Better travel pictures: Check your camera speed and ISO

The key to taking great travel pictures is to know the light you are in, and taking the time to adjust your speed and ISO before you shoot. Renowned Los Angeles photographer Alison Reynolds gives some priceless travel tips on taking great photographs with your digital camera.

The vineyards of Tuscany, stretching out across the Chianti hills. (Photo by Alison Reynolds)

LOS ANGELES, Calif., February 14, 2017 – My husband and I are travel writers, frequently wandering the globe to extravagantly fabulous resorts and exotic retreats. He’s the writer, and I’m the photographer. After having my husband, the writer, try to learn how to be my 2nd camera person, I decided it might be a good idea to share some ideas to help more people get better photos from their digital camera.

My husband used to always want me to set the camera so he did not have to do a thing, just point and shoot. Well, that may get you a few OK shots, but it will not always be the case in a lot of situations.

Listen up, take in a few key tips, and you will love your photos and enjoy the process of taking great photographs more and more.

It’s always good to read the directions for your camera. Unfortunately, sometimes those directions are just too involved or poorly written, and their inaccessibility turns many an amateur off to photography.

So let’s simplify.

The 3 main things you need to set before you start taking pictures are:

  1. Your speed – Set it higher if you have lots of light and lower in lower light situations.
    You do not want to set lower than 100 if you are hand holding your camera. In some situations you can use the edge of a building or furniture to steady your camera and go to a lower speed. Otherwise buy a tripod for low light.
  2. Your ISO – The ISO is the speed of your “film.” Your ISO will come in very handy when we get to indoor photography. If you are outdoors, you’ll want to set your ISO to 100 or 200 depending on whether it is a bright day. Some digital cameras go very high with ISO ratings — up to 12,000 or higher, with a boost to Hi when needed. But remember, your photos will get more “Noise” in higher ISO ratings, just like high speed film had more grain.
  3. Your F stop – This is the one I have the camera choose for me. If need be you can set your camera to M for manual and set all yourself. This is best if you have a meter to read your light.

It is very different to shoot outdoors than indoors.

Outdoors is easier, but you still need to know that the sky dictates how you set your camera. In the middle of the day the sky will be very bright. To deal with this you must set your speed at least to 250 or maybe even higher.

Remember though that your camera will not be able to use the flash if you go to a higher speed than can sync with your built-in strobe. Learn this important detail ahead of time.

Which brings up an important point: When shooting outside, it is best to shoot either in the morning or late afternoon for the best lighting.

Most point and shoot digital cameras will have many options on the wheel to set.
I only use from M for manual to P for the camera to choose both F stop and speed.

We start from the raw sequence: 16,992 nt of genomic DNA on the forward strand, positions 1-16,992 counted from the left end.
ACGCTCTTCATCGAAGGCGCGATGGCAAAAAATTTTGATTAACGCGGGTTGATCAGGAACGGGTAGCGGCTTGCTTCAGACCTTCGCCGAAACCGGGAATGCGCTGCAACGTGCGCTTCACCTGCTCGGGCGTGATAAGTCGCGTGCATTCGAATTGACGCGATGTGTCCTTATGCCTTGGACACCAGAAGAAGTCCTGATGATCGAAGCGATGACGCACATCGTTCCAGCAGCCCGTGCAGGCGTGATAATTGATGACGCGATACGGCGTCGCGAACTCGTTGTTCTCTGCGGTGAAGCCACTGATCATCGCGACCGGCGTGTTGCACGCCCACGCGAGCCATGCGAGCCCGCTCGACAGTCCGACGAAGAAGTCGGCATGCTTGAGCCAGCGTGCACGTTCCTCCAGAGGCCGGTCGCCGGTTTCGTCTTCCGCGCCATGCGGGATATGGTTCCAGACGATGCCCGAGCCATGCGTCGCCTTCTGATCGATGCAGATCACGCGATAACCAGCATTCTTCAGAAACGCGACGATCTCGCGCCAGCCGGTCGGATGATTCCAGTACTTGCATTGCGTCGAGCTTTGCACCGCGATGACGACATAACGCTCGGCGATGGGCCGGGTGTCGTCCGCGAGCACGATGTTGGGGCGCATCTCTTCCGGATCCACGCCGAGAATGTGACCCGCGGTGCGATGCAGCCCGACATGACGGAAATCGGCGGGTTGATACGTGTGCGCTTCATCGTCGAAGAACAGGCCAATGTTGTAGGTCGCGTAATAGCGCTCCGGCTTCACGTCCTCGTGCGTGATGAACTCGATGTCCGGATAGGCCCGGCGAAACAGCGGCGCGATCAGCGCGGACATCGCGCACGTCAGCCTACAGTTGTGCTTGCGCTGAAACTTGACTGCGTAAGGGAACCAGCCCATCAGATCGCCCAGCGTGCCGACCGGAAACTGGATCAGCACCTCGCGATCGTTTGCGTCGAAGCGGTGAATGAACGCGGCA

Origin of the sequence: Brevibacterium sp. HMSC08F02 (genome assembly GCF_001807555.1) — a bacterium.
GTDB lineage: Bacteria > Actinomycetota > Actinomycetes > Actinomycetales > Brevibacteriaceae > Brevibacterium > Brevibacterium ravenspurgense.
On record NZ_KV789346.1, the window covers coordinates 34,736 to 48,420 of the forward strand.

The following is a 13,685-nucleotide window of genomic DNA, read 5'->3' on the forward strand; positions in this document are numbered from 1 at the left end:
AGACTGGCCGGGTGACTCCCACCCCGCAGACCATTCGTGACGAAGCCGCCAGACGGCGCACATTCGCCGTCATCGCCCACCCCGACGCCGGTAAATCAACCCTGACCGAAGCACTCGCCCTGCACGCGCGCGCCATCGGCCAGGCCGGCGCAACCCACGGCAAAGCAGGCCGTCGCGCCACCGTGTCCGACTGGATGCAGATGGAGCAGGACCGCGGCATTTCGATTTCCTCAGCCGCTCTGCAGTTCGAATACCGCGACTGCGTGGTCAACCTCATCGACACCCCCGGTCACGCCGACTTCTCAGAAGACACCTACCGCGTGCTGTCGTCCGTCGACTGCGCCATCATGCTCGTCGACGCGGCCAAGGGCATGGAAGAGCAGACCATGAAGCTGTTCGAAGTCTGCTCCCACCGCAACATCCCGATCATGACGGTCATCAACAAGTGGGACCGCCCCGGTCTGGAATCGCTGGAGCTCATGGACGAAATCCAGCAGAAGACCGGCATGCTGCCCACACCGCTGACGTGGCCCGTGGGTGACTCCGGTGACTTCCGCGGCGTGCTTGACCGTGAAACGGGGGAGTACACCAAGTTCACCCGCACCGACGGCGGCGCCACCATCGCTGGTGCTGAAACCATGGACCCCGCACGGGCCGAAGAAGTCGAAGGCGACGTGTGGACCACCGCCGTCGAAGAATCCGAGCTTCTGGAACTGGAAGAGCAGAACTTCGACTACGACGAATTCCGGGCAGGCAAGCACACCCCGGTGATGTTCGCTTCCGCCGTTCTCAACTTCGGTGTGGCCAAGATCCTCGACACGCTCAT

I prefer to use the S setting so I can choose the speed and the camera will choose the best F stop. Especially when you have a lot of sky in your picture.

You want that blue sky to show in your photos but you must set your speed high.

The best thing to do is set it at 300 and take a shot. With digital we immediately get to see what it looks like. If the speed is still not high enough do another at 400 or 500.

Now remember, the higher you go the darker the other things in your photo will be, like buildings and landscapes. You can choose the best for both and erase the ones that are not good.

If you use Photoshop to tweak your photos, you can always open up the shadows. When you have blown out areas like skies, you will have no data in these, and you will not be able to darken them. They will only take on a “muddy” look.

Indoor photography can be challenging due to low light conditions. But you can also get very interesting photos if you know how to set your camera. If it is really dark, set it at a high ISO. I use my 12,800 ISO in very low light situations and also steady my camera if I need to lower my speed below 100.

For most of my travel photos I use an 18 to 55mm lens. I do carry a wide angle lens and also a longer lens in case they are needed. 90 percent of the time, this is my 18 to 55mm lens. So if you can only afford one, that would be the one to get.

But remember, speed is dependent upon the light, as is the ISO, and both must be set properly in each setting, indoors and outdoors.

After our last trip through Tuscany, my husband was amazed at how much better he had become at photography and how an awareness of how to adjust the ISO and speed had become second nature to his process.

So take the time to really see what you are shooting and make the appropriate adjustments. You will greatly enrich the quality of your photographs as well as your understanding of how to create them.

This is the first in a series of articles about cameras and photography that will try to bring some of my experience from behind the camera to help people help themselves learn how to create better photographs.

Alison Reynolds is a renowned Los Angeles photographer.

Facebook: AlisonReynoldsPhotography

Twitter: @BigAlPeoplesPal

Alison’s husband is CDN travel writer Joel Berliner. @JoelBerliner

CDN travel articles featuring Alison’s photography can be found at:

—All photos by Alison Reynolds

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